TRUE or FALSE. Kidnapping committed by a family member is considered child endangerment.
 a. True
 b. False

For Immediate Release
Contact: Michelle Mulkey, Jenny Park: (415) 901-0111
March 11, 2004

New Poll Reveals that 81 Percent of Americans Underestimate Threat of Family Abduction

Federal Legislation Unveiled to Combat America's Hidden Crime

(Washington, DC) - The Polly Klaas Foundation joined Senator Dianne Feinstein (D-California), Senator Kay Bailey Hutchison (R-Texas), Representative Lynn Woolsey (D-California), Representative Steve Chabot (R-Ohio) and other members of Congress today at a press conference on Capitol Hill to announce new federal legislation to combat family abductions. Of the approximate 262,000 children abducted each year in America, 78 percent are kidnapped by their own family members.

Such statistics contradict the public perception of the issue, according to a national poll conducted by Harris Interactive, Inc. announced today as part of a new report from the Polly Klaas Foundation. The poll of 1,021 Americans showed that:
  • 81 percent of Americans underestimate the threat of family abduction; but
  • Once informed of the problem, 83 percent of respondents support expanded law enforcement training and 81 percent support public education to prevent family abductions.
"Most parents' worst nightmare is that their child will be snatched by a stranger, but the odds are much higher that the kidnapper will be a relative," said Jenni Thompson, director of public affairs for the Polly Klaas Foundation. "Every three minutes, another child is abducted by a family member, yet too few Americans realize the prevalence of these crimes and the extent of the damage done to children."

For announcement of the Family Abduction Prevention Act of 2004, Thompson joined the bill's Senate sponsors Feinstein and Hutchison and House sponsors Woolsey, Chabot, Nick Lampson (D-Texas) and Martin Frost (D-Texas) as well as the National Center for Missing and Exploited Children, and members of Take Root (an advocacy group of adults who, as children, were abducted by family members).

The bill, which was introduced in the House of Representatives today, would allocate federal funding to support training for local law enforcement agencies, 70 percent of which have no protocol in place to deal with family abduction cases. Funding would also help cover investigation and extradition costs and pay for a national public awareness campaign.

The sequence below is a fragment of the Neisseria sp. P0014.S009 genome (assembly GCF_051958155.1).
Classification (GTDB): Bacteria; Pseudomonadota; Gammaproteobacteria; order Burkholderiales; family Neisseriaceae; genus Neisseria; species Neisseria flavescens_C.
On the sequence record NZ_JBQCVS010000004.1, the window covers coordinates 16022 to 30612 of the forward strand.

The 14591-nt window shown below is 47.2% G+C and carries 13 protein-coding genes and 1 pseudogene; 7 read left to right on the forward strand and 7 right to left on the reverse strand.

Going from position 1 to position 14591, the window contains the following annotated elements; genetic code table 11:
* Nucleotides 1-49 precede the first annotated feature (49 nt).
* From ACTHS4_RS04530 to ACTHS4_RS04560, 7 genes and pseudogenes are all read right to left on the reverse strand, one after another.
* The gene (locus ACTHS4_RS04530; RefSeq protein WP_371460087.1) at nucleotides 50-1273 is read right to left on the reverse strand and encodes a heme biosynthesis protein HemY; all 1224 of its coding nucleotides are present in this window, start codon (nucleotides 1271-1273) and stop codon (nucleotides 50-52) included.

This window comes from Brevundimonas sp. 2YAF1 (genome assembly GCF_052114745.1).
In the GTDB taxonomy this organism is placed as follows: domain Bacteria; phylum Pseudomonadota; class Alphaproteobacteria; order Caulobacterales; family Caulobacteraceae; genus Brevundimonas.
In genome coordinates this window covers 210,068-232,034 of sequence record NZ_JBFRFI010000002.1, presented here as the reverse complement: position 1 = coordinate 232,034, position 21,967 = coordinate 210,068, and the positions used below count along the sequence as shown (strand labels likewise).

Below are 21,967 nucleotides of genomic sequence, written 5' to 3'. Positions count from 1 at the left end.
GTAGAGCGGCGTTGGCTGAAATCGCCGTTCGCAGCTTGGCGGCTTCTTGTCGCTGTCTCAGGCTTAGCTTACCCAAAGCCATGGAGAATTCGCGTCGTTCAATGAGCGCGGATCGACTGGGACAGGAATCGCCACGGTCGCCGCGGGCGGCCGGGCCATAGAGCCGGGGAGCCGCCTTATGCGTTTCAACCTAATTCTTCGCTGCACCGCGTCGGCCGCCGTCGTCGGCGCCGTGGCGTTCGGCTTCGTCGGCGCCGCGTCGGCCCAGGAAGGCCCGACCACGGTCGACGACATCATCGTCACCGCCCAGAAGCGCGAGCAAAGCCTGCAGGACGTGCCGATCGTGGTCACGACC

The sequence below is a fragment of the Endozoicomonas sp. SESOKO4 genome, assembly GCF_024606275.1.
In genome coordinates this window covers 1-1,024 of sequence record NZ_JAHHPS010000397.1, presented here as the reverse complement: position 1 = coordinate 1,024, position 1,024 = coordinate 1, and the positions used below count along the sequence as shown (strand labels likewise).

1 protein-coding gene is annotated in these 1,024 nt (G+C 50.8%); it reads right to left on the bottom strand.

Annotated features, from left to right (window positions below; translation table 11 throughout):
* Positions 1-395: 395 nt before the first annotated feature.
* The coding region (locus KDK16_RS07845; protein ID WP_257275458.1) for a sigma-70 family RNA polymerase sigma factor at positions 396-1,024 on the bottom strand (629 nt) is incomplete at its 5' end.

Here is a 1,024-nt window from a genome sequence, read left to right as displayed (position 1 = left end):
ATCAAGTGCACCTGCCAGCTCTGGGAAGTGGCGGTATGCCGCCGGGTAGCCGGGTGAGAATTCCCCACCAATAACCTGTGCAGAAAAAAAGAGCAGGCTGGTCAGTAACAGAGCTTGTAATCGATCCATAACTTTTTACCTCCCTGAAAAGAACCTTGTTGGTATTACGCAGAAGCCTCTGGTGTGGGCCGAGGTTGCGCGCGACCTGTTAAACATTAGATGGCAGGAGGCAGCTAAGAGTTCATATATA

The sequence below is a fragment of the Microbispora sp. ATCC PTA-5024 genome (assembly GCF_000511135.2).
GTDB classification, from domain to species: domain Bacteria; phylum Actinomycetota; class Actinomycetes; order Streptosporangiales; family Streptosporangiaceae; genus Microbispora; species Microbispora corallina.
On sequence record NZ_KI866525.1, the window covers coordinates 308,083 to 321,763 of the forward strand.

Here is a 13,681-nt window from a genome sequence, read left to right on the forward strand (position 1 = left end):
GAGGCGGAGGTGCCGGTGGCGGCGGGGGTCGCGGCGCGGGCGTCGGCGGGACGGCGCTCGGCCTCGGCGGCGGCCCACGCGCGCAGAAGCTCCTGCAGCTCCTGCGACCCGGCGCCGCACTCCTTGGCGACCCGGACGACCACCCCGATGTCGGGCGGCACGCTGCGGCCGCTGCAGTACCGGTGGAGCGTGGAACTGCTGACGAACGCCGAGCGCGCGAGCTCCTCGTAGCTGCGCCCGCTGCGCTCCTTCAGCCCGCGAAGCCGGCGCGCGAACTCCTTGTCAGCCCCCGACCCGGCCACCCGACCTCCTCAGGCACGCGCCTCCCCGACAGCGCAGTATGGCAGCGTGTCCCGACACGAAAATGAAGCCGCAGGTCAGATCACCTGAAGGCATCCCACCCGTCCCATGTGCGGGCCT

"We must take family abduction as seriously as we take any kind of child abduction. To the child who is uprooted, isolated, deceived and hidden, it doesn't matter who took them or why. it's about terror, grief and living in hiding," said Liss Hart-Haviv, Executive Director of Take Root. "I know. I was abducted by my own mother and work every day with other adults whose parents abducted them as children. The damage can be lifelong."

At the press conference, the Foundation also released a new report, entitled "America's Hidden Crime: When the Kidnapper is Kin," that takes a comprehensive look at this serious but rarely understood issue and combines statistics with recommendations for prevention. The full report can be viewed here. Highlights include:
  • The number of family abductions will likely increase without a significant commitment to combat this crime. This is because the number of people in the 'high-risk' group for perpetrating family abductions, families going through bitter custody disputes and divorce proceedings, is on the rise.
  • Children abducted by family members suffer significant and lasting trauma. Snatched from a familiar setting and away from loved ones, the child is forced into life underground, taught to avoid and distrust authority figures and often denied health visits and schooling.
  • Even following reunification, abducted children can experience difficulty establishing and maintaining relationships, trusting others, trusting their own judgment, and establishing a sense of self. Somatic disturbances such as bed wetting, thumb sucking and nightmares are common.
  • With nearly 70 percent of police lacking any type of written protocol for family abductions, policymakers can help law enforcement agencies allocate resources for sufficient staff and enhanced computer technology to make the crime of family abduction a case priority.
"For every case of abduction by a stranger, there are over 1,700 cases like mine," said Michael S. Smith, a Walnut Creek, California father whose children, Zachary, now 15, and Chelsea, now 12, were abducted six years ago by his ex-wife during a difficult custody battle. "Parental abduction throws fear and anxiety into the daily lives of everyone concerned. It rips families apart at the seams, which is why I'm urging Congress to do all that it can to make this crime a top priority."

About the Polly Klaas Foundation
Founded in 1993 following the abduction and murder of 12-year-old Polly Klaas, the Polly Klaas Foundation is a national nonprofit that helps find missing children and prevents them from going missing in the first place. We promote public policies, educate the public, and provide families, law enforcement and communities with ongoing support and expertise to protect children. The foundation is headquartered in Petaluma, California. For more information, contact or (800) 587-4357.

Marc Klaas is not associated with the Polly Klaas Foundation. You can contact his organization, KlaasKids Foundation For Children, at (415) 331-6867.

© 2004 Polly Klaas Foundation
P.O. Box 800, Petaluma, CA 94953
(800) 587-HELP

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